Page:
Tag Archives: vCenter

Upgraded to vCenter 5.1 – now I need to login using DOMAIN\Username ?!?!?

VMware LogoSomething I’ve noticed on my 3 upgrades of vCenter so far is that after implementing SSO and upgrading to vCenter 5.1 users now have to log into the clients using the format DOMAIN\Username.  Not a big deal, but different than what they are previously used to, and different in most cases is not good.  Honestly, it drives me a little crazy too 🙂

WebClientLogin

Thankfully it’s not a big job to get things back to the way they were.  All that needs to be done is to actually set up your domain as one of the default domains, something which doesn’t seem to be applied by default (in my case anyways).  To do so you will need the new web client and you will need to login using your administrative SSO credentials that you setup during that install.  By default the username is [email protected] and the password is one that you have created (can’t tell you that 🙂 )

AddToDefaultDomainsOnce your in select Administration from the left hand navigational menu and then Configuration in the Sign-On and Discovery section.  First off you should see your domain configuration listed in the top section of the Identity Sources tab.  Simply select it and then click the Default Domains button (shown left) to add it to your list of default domains.  You may experience a warning at this pointing, something about locking out accounts – I ignored this and have not had any issues at all, but it’s your choice whether you want to investigate this further.

 

DefaultDomainsDoneOne more thing, do not forget to apply your changes by clicking the ‘Save’ icon – this one bit me about three times before I even noticed it was there 🙂

 

As always I appreciate any comments, questions and concerns below 🙂

Unitrends Enterprise Backup – In the lab!!!

Unitrends has been inside the backup industry for over 20 years!  That’s a long time to be a key player inside of one industry.  How do they do it?  By staying on top of the ever so changing nature of backup.  That’s why I decided to do this sponsored review of Unitrends latest offering, Unitrends Enterprise Backup.   Again, this review is sponsored but it most certainly contains my words and thoughts about the product.  Now that that’s been cleared up let me say that they make it pretty easy for you evaluate the product yourself.  Personally I went and grabbed a free NFR license that they offer to all Microsoft and VMware certificate holders.  Even if you simply belong to a VMUG you can get yourself an NFR license.  While the Unitrends Enterprise Backups deployment route requires Hyper-V or VMware, the appliance itself can backup and protect both your physical and virtual environment, but for the purpose of this review I only tested on a virtual infrastructure.

Installation

This couldn’t have been easier!!!  Unitrends has taken the virtual appliance route when it comes to installation, meaning a simple File->Deploy OVF Template and following a quick step wizard is all you really need to do to get Unitrends into your environment.  This honestly took around 10 minutes from start to finish to deploy into my environment.   Just be sure you meet the minimum system requirements (100GB free space, 2 CPUs, 4GB RAM) and deploy the appliance.  There is one single appliance to deploy whether you plan on using the free, trial, NFR, or complete enterprise solution.

Configuration

Once the appliance has been deployed into your environment it’s now time to get it configured and ready to go.  Like most virtual appliances you must first configure IP and DNS settings inside of the VM console.  Unitrends provides a nifty little console menu to simplify this operation.  Once you have an IP configured the rest of the configuration can be done through the web interface by opening up a browser and pointing to the IP of your Unitrends appliance.  Upon the first login to the appliance Unitrends displays a setup wizard which takes you through most all of the steps that you need to configure to get up and running.  The steps of this process are outlined below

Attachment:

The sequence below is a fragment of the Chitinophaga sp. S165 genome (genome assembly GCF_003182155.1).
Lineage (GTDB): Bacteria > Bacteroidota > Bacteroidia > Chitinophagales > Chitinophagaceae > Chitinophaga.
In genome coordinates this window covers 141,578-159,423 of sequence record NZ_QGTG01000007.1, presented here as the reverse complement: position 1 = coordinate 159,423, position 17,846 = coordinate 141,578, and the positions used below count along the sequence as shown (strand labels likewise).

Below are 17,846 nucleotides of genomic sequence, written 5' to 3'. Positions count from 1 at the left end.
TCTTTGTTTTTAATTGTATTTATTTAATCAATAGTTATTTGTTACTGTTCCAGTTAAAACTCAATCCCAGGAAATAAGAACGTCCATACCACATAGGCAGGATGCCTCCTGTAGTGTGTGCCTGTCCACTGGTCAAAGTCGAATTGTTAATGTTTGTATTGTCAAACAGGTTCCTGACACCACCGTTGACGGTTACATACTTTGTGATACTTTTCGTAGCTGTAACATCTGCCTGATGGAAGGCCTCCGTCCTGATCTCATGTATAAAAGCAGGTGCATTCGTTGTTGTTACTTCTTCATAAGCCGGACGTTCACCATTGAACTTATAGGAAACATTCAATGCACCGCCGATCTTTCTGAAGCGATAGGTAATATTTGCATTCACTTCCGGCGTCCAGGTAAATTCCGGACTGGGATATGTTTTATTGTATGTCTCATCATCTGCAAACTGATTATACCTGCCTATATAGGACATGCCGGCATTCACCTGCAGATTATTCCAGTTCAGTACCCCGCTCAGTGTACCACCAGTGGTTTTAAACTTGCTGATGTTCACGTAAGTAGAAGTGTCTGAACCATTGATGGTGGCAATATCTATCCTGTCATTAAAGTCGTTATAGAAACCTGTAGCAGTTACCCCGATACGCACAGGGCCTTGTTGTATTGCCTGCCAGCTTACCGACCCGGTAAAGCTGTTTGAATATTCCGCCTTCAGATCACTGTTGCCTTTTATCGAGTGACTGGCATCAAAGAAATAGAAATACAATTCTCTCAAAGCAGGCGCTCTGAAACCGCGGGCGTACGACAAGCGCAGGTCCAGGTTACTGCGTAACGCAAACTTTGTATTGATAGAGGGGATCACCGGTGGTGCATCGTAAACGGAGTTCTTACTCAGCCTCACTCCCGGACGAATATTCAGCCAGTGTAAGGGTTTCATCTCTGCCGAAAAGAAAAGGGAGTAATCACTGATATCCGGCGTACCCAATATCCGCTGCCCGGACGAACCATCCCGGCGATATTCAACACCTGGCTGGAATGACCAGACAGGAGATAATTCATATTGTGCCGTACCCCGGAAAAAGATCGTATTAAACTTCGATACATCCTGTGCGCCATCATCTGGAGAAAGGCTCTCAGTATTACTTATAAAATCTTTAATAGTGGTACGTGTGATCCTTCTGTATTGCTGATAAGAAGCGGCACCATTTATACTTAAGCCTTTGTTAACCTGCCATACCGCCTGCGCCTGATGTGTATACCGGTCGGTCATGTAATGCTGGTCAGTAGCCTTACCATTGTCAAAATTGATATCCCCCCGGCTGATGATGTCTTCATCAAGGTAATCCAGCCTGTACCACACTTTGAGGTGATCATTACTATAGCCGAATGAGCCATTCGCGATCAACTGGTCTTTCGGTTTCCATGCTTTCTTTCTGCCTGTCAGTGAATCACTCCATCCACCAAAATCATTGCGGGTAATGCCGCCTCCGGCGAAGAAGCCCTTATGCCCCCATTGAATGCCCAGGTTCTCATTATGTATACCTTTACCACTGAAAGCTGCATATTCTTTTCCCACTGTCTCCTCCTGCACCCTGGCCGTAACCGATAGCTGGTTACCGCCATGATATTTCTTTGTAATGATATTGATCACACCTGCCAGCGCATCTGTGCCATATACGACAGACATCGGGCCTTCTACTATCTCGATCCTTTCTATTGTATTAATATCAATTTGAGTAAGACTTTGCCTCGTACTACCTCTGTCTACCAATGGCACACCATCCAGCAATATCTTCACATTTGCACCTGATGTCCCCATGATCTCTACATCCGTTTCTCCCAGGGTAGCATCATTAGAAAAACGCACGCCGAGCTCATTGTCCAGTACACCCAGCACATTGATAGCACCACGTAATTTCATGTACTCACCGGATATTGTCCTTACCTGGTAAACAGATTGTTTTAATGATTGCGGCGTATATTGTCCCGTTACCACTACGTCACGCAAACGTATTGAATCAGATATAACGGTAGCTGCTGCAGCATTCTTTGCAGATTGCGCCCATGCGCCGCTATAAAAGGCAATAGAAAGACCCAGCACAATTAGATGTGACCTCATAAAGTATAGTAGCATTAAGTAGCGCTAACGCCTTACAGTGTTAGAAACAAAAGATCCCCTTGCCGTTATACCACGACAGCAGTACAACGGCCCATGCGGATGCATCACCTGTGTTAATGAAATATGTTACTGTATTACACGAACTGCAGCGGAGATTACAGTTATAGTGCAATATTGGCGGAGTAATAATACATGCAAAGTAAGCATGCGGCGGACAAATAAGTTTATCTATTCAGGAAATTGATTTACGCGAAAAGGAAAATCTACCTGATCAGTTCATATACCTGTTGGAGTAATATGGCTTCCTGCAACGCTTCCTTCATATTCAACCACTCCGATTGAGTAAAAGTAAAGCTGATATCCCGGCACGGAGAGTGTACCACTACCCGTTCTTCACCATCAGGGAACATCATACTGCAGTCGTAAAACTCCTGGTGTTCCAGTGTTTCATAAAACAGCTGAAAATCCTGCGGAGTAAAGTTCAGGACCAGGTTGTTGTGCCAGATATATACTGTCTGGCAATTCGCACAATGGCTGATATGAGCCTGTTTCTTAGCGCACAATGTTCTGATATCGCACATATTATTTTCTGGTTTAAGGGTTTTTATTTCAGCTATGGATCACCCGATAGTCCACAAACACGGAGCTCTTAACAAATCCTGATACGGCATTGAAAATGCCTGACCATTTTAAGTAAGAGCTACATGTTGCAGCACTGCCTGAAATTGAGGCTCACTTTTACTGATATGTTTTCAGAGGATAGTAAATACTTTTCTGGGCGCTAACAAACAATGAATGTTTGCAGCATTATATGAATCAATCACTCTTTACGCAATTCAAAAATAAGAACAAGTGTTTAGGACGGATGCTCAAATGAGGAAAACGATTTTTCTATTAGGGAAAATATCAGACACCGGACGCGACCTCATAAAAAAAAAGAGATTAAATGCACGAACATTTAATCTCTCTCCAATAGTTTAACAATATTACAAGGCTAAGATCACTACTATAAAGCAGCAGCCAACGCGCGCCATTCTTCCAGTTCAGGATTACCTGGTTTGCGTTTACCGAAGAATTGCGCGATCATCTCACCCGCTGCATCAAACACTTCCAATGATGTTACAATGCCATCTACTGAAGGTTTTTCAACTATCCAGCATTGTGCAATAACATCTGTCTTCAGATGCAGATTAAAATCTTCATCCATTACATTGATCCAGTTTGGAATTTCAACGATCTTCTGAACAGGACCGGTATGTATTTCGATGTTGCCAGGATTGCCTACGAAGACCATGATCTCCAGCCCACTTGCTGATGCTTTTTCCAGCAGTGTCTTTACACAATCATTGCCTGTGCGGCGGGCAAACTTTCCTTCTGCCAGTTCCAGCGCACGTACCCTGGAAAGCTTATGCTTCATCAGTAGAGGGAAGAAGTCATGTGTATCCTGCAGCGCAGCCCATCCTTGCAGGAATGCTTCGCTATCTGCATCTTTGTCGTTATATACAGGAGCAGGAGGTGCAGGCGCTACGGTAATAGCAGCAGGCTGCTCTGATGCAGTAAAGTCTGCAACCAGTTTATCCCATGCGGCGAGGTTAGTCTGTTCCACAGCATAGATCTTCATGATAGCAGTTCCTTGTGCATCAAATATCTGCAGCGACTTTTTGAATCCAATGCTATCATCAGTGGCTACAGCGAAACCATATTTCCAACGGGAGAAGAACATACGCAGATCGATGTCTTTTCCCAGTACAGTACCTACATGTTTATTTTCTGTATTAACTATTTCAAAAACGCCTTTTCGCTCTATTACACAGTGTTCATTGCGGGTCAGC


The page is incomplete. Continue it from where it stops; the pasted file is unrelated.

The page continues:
• Accept EULA
  • Set Date/Time Parameters
  • Configure Hostname
  • Configure SMTP server
  • Change default console authentication (root password)
  • Add any additional administrative users to the system
  • Select an installation type – Just a note here you will have the option to either install as a local backup system or as a vault.  The difference being that vault actually acts as a replication target for a local backup system, giving you the ability to replicate your locally backed up files to another Unitrends installation in an offsite location.
  • Add additional storage to the Unitrends system.  If you left all of the defaults when deploying the defaults you should have roughly 80GB of storage to use as a backup target, here you can add additional storage to the appliance.
  • Install any required agents – If you are solely using this product to backup VMware VMs (or strictly current Windows OSes or Hyper-V) then this step can be skipped, however if you plan to backup any Linux or Mac OS based PHYSICAL systems then you have the option to deploy the agents needed at this time.  As with most settings you can always do this later as well – I skipped this for the time being.
  • Add Client – In Unitrends terms a client is a server/computer that you want to protect.  For the sake of protecting a VMware environment a client will be either your vCenter Server or ESXi host.  Here is where I added my vCenter Server by providing the DNS name as well as credentials then clicking ‘Setup’.  (Shown below)
  • Deduplication Options – You have the option here to disable the Unitrends software deduplication if you happen to be using a deduplication appliance or have deduplication enabled on your underlying storage array.

Honestly at this point you have all the configuration you need to start protecting your virtual environment with Unitrends.  Obviously there are a ton more settings and tweaks you can set in the Settings section of the application but I will concentrate more on the core functionality of the product rather than dive into each and every configuration setting.  Unitrends lays this functionality out in their top navigational menu, thus the rest of this review will follow the same structure.

Status

The status section is there to do just what you would think, display the past, present, and future status of your backup system.  Not a whole lot to say about this section other than there are some really nice visualizations that let you see your future schedule for backups as well as the outcomes from previous backups.